Volume 47, no. 3/4, 2009


Metadata and Open Access Repositories

Michael S. Babinec, MLIS
Bibliographic Services, Northwestern University, Evanston, IL, USA

Holly Mercer, MLIS
Scholar Services, University of Kansas Libraries, Lawrence, KS, USA

Guest Editors


Introduction, Michael S. Babinec and Holly Mercer, Guest Editors


Original Articles


Metadata Quality in Digital Repositories: A Survey of the Current State of the Art
Jung-ran Park

ABSTRACT: This study presents the current state of research and practice on metadata quality through focus on the functional perspective on metadata quality, measurement and evaluation criteria coupled with mechanisms for improving metadata quality. Quality metadata reflect the degree to which the metadata in question perform the core bibliographic functions of discovery, use, provenance, currency, authentication and administration. The functional perspective is closely tied to the criteria and measurements used for assessing metadata quality. Accuracy, completeness and consistency are the most common criteria used in measuring metadata quality in literature. Guidelines embedded within a web form or template perform a valuable function in improving the quality of the metadata. Results of the study indicate a pressing need for the building of a common data model that is interoperable across digital repositories.

KEYWORDS: Metadata, quality control, metadata quality evaluation, completeness, accuracy, consistency, metadata guidelines, (semi) automatic metadata generation, digital repositories


Experiences in Deploying Metadata Analysis Tools for Institutional Repositories
David M. Nichols, Gordon W. Paynter, Chu-Hsiang Chan, David Bainbridge, Dana McKay, Michael B. Twidale, Ann Blandford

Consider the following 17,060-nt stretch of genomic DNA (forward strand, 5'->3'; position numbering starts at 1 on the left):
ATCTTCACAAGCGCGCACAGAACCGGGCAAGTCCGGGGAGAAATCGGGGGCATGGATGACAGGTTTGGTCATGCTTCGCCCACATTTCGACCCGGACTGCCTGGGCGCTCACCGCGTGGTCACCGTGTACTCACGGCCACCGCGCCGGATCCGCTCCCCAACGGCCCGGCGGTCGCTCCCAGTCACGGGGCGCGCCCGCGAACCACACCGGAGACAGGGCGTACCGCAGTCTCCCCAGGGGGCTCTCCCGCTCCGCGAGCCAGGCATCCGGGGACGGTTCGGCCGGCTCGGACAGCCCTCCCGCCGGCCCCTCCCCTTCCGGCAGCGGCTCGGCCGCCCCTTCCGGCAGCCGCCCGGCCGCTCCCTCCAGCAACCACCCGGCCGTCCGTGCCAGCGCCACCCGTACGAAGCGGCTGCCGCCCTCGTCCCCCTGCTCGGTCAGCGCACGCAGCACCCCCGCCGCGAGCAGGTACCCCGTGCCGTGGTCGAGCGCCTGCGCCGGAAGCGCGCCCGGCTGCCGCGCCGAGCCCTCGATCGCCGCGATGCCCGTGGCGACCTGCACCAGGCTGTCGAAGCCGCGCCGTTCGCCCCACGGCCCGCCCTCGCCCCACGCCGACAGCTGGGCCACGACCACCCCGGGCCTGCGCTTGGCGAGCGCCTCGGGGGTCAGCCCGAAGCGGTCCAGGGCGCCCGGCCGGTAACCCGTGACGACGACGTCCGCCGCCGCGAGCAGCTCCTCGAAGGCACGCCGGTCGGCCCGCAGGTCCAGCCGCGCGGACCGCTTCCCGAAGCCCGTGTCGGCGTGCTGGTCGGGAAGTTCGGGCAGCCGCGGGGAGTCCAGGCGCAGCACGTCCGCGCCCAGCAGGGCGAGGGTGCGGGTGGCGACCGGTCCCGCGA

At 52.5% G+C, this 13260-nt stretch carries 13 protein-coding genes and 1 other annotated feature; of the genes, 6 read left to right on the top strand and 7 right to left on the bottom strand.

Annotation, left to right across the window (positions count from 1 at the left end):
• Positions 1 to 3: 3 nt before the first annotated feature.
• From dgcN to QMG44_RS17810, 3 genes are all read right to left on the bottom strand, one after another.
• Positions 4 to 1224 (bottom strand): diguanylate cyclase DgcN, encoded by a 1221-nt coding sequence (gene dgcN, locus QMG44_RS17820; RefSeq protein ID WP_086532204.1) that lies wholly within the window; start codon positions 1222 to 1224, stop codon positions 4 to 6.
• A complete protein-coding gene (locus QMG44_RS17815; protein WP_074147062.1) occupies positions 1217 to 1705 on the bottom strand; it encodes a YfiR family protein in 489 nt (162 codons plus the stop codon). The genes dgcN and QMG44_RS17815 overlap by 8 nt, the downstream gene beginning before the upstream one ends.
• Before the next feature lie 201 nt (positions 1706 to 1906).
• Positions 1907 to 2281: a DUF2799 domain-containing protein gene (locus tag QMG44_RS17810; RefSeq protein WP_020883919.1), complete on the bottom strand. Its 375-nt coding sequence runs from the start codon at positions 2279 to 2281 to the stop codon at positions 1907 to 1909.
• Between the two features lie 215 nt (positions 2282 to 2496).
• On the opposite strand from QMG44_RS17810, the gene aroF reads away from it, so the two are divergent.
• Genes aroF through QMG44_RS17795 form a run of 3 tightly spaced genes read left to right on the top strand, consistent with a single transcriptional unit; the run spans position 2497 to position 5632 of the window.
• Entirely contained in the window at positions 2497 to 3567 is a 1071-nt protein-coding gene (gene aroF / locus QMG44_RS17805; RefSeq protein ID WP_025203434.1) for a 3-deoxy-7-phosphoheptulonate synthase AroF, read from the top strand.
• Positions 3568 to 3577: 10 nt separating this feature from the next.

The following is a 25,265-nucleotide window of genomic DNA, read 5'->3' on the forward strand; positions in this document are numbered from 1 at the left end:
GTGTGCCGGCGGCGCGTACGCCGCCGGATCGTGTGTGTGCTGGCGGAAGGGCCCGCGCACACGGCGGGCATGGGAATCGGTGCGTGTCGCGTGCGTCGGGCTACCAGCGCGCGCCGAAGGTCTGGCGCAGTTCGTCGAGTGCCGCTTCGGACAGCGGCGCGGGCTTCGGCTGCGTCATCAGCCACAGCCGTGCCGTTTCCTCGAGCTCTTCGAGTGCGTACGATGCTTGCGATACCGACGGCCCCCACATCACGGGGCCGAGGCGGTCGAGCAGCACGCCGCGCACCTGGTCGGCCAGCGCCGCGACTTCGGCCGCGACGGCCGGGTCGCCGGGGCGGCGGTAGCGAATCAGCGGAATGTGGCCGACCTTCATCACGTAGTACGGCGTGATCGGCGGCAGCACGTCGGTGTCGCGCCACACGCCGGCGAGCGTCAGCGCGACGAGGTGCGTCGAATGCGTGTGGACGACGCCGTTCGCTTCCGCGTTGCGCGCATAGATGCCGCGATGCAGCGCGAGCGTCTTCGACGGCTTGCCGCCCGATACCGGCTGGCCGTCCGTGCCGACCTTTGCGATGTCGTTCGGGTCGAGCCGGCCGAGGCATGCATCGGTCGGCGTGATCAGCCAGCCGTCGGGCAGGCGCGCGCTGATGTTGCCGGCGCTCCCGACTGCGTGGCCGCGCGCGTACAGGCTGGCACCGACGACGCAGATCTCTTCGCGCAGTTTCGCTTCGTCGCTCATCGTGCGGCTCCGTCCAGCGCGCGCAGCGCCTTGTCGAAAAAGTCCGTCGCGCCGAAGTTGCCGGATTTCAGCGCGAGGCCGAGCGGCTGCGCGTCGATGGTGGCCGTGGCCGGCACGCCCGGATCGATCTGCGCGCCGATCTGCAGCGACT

ABSTRACT: Current institutional repository software provides few tools to help metadata librarians understand and analyse their collections. In this paper, we compare and contrast metadata analysis tools that were developed simultaneously, but independently, at two New Zealand institutions during a period of national investment in research repositories: the Metadata Analysis Tool (MAT) at The University of Waikato, and the Kiwi Research Information Service (KRIS) at the National Library of New Zealand.
The tools have many similarities: they are convenient, online, on-demand services that harvest metadata using OAI-PMH, they were developed in response to feedback from repository administrators, and they both help pinpoint specific metadata errors as well as generating summary statistics. They also have significant differences: one is a dedicated tool while the other is part of a wider access tool; one gives a holistic view of the metadata while the other looks for specific problems; one seeks patterns in the data values while the other checks that those values conform to metadata standards.
Both tools work in a complementary manner to existing web-based administration tools. We have observed that discovery and correction of metadata errors can be quickly achieved by switching web browser views from the analysis tool to the repository interface, and back. We summarise the findings from both tools' deployment into a checklist of requirements for metadata analysis tools.